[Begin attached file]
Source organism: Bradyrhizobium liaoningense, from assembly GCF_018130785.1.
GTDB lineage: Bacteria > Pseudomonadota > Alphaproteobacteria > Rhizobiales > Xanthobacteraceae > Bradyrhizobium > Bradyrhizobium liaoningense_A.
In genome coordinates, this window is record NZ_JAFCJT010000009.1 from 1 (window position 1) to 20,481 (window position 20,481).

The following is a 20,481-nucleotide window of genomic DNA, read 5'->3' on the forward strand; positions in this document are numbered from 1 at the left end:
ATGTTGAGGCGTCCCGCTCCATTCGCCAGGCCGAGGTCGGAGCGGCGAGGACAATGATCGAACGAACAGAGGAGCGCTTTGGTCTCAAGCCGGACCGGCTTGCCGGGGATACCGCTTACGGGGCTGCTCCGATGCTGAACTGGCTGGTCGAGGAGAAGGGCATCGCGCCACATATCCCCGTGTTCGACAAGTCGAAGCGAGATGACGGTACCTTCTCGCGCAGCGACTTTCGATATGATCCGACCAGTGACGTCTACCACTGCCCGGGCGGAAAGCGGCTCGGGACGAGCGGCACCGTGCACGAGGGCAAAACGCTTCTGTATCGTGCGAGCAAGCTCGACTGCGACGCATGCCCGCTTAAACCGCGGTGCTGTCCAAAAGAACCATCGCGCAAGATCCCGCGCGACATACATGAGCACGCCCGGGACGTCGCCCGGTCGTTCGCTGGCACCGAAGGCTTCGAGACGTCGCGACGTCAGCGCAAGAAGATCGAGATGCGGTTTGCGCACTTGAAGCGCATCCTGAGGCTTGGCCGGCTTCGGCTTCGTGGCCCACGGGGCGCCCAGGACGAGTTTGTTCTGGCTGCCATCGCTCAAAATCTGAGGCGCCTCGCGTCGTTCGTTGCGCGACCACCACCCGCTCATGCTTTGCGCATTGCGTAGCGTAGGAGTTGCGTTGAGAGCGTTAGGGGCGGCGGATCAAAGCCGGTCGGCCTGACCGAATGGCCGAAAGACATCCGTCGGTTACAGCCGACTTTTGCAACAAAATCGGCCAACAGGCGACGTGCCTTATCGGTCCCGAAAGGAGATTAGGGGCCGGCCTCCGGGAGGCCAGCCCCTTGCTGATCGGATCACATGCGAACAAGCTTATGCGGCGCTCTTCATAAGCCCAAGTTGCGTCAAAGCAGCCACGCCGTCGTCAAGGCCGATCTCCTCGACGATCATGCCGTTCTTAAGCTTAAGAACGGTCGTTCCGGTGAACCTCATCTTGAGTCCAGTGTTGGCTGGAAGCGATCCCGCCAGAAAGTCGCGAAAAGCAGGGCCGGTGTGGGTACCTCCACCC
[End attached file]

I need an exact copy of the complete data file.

Source organism: Bradyrhizobium liaoningense, from assembly GCF_018130785.1.
GTDB lineage: Bacteria > Pseudomonadota > Alphaproteobacteria > Rhizobiales > Xanthobacteraceae > Bradyrhizobium > Bradyrhizobium liaoningense_A.
In genome coordinates, this window is record NZ_JAFCJT010000009.1 from 1 (window position 1) to 20,481 (window position 20,481).

The following is a 20,481-nucleotide window of genomic DNA, read 5'->3' on the forward strand; positions in this document are numbered from 1 at the left end:
ATGTTGAGGCGTCCCGCTCCATTCGCCAGGCCGAGGTCGGAGCGGCGAGGACAATGATCGAACGAACAGAGGAGCGCTTTGGTCTCAAGCCGGACCGGCTTGCCGGGGATACCGCTTACGGGGCTGCTCCGATGCTGAACTGGCTGGTCGAGGAGAAGGGCATCGCGCCACATATCCCCGTGTTCGACAAGTCGAAGCGAGATGACGGTACCTTCTCGCGCAGCGACTTTCGATATGATCCGACCAGTGACGTCTACCACTGCCCGGGCGGAAAGCGGCTCGGGACGAGCGGCACCGTGCACGAGGGCAAAACGCTTCTGTATCGTGCGAGCAAGCTCGACTGCGACGCATGCCCGCTTAAACCGCGGTGCTGTCCAAAAGAACCATCGCGCAAGATCCCGCGCGACATACATGAGCACGCCCGGGACGTCGCCCGGTCGTTCGCTGGCACCGAAGGCTTCGAGACGTCGCGACGTCAGCGCAAGAAGATCGAGATGCGGTTTGCGCACTTGAAGCGCATCCTGAGGCTTGGCCGGCTTCGGCTTCGTGGCCCACGGGGCGCCCAGGACGAGTTTGTTCTGGCTGCCATCGCTCAAAATCTGAGGCGCCTCGCGTCGTTCGTTGCGCGACCACCACCCGCTCATGCTTTGCGCATTGCGTAGCGTAGGAGTTGCGTTGAGAGCGTTAGGGGCGGCGGATCAAAGCCGGTCGGCCTGACCGAATGGCCGAAAGACATCCGTCGGTTACAGCCGACTTTTGCAACAAAATCGGCCAACAGGCGACGTGCCTTATCGGTCCCGAAAGGAGATTAGGGGCCGGCCTCCGGGAGGCCAGCCCCTTGCTGATCGGATCACATGCGAACAAGCTTATGCGGCGCTCTTCATAAGCCCAAGTTGCGTCAAAGCAGCCACGCCGTCGTCAAGGCCGATCTCCTCGACGATCATGCCGTTCTTAAGCTTAAGAACGGTCGTTCCGGTGAACCTCATCTTGAGTCCAGTGTTGGCTGGAAGCGATCCCGCCAGAAAGTCGCGAAAAGCAGGGCCGGTGTGGGTACCTCCACCC